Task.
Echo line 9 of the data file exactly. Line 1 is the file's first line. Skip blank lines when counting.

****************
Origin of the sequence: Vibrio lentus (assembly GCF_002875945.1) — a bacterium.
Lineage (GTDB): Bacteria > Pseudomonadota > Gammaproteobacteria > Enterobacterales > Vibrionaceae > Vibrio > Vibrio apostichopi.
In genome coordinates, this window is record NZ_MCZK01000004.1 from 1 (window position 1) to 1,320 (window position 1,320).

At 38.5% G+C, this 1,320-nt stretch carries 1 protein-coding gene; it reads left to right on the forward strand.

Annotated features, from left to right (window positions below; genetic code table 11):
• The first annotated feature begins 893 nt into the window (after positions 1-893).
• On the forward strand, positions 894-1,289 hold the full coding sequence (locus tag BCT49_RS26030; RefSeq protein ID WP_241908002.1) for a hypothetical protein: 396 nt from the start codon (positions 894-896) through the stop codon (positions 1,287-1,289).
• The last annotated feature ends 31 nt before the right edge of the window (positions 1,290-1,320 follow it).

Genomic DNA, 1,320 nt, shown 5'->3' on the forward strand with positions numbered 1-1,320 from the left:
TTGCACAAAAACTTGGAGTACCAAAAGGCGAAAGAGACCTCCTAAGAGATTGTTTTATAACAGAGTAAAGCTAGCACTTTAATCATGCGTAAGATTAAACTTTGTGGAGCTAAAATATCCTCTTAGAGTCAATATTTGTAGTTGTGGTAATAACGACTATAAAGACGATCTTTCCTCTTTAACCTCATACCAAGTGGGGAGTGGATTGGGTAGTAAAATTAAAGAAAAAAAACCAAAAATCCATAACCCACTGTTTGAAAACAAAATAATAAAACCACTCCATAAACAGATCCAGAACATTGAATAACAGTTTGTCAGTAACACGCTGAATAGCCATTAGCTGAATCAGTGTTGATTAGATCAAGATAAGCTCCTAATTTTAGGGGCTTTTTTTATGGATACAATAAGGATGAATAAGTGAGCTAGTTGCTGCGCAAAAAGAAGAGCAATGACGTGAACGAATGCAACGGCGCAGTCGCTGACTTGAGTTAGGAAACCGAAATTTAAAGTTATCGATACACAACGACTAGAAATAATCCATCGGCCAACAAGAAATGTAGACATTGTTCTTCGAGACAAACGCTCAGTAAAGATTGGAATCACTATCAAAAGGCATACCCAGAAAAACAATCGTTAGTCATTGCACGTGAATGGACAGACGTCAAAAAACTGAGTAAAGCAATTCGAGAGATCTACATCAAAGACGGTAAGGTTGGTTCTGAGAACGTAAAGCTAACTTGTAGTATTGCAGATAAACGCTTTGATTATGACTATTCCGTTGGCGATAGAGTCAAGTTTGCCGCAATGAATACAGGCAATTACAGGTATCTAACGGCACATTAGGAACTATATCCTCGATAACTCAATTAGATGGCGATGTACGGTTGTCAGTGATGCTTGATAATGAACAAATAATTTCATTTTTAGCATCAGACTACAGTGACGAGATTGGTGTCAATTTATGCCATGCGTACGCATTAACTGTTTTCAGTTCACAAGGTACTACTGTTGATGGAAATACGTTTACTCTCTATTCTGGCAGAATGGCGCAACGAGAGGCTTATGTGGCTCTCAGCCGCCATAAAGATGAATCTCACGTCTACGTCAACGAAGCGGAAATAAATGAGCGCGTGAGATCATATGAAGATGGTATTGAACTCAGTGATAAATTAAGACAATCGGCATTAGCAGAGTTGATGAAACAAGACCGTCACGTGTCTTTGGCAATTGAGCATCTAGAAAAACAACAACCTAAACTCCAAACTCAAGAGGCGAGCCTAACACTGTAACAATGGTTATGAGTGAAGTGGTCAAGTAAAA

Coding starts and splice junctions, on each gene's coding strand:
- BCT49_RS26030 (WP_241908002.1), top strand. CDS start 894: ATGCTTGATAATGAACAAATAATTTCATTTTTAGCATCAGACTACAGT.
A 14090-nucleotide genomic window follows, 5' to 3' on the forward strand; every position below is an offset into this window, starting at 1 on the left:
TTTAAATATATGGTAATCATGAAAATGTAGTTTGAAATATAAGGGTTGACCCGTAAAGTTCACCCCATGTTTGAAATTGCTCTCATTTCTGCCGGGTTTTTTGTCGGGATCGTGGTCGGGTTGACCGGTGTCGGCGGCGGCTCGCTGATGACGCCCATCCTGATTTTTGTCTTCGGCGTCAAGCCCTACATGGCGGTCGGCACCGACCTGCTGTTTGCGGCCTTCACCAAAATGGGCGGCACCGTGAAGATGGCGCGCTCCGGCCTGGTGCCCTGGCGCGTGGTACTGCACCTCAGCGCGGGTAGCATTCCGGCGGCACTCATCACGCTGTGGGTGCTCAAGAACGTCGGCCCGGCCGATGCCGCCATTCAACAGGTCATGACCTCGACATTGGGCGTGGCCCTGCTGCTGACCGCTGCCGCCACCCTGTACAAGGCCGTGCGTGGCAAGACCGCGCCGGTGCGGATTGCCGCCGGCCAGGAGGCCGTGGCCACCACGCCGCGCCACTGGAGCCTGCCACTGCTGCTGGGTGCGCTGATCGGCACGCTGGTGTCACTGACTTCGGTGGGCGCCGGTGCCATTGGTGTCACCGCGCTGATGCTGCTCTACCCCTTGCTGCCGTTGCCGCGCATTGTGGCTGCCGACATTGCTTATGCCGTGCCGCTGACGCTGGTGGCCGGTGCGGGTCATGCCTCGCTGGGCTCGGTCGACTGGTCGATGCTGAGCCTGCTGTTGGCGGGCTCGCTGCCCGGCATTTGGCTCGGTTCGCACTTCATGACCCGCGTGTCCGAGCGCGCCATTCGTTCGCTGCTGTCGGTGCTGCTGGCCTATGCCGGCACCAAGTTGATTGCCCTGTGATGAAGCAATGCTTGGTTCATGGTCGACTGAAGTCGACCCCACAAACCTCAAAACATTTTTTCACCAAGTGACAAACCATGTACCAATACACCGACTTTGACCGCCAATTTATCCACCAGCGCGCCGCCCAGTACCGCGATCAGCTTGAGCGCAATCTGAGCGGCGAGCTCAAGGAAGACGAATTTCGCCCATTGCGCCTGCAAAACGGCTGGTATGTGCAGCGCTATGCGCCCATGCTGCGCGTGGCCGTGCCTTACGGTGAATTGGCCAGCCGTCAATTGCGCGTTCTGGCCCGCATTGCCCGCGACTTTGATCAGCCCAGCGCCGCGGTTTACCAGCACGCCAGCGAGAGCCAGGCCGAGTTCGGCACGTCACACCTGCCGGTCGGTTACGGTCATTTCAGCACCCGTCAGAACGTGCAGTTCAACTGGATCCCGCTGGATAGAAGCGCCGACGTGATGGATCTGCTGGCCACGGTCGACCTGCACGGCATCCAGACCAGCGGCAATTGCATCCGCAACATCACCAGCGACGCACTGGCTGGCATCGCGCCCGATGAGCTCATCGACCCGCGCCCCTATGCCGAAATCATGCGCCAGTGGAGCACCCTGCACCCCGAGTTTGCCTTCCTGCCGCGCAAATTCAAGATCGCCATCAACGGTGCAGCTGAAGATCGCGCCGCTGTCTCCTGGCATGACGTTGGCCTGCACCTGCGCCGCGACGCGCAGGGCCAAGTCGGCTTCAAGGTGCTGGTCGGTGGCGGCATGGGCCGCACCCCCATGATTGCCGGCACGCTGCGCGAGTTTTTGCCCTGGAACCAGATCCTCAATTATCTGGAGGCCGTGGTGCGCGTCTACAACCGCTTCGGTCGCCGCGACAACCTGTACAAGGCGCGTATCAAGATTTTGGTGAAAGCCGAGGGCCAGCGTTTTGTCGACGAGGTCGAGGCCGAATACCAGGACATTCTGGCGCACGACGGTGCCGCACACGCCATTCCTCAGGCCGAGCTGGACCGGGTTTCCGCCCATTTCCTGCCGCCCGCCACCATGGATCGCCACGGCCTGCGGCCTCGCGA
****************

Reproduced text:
Genomic DNA, 1,320 nt, shown 5'->3' on the forward strand with positions numbered 1-1,320 from the left: